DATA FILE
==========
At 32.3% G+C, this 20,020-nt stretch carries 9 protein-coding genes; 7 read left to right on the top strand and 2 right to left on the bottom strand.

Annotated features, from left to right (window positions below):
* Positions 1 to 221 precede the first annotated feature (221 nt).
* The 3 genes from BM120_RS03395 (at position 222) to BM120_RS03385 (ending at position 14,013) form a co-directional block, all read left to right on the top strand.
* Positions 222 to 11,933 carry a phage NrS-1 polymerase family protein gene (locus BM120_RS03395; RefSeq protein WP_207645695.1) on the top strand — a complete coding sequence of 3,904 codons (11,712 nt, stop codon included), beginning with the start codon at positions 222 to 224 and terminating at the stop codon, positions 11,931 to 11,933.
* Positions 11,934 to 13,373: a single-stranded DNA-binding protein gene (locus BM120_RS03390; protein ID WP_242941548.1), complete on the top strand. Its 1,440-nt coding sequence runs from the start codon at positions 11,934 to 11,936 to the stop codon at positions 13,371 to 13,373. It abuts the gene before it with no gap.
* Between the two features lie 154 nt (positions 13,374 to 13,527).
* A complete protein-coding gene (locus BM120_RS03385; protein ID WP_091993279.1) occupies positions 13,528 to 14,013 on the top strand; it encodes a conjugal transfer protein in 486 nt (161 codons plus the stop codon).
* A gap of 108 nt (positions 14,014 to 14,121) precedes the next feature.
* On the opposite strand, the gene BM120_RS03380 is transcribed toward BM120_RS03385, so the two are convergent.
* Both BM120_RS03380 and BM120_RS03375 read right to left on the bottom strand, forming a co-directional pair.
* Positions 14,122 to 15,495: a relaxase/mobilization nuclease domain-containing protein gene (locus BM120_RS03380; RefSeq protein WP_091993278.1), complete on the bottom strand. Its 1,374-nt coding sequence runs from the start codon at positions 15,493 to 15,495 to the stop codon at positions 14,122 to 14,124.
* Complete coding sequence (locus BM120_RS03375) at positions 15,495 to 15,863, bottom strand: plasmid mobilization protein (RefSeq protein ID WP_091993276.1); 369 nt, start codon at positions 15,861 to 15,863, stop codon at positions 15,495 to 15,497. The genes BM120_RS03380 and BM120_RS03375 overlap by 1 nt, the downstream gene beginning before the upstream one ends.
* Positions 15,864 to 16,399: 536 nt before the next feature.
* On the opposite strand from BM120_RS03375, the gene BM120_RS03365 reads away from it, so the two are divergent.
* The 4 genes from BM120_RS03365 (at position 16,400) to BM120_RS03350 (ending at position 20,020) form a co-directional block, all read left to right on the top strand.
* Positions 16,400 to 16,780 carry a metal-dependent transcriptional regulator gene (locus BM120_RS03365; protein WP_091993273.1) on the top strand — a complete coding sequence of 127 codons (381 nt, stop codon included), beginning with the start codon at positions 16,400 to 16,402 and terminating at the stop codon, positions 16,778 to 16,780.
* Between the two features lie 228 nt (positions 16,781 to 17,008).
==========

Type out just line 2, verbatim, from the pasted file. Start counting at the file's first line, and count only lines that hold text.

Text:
Annotated features, from left to right (window positions below):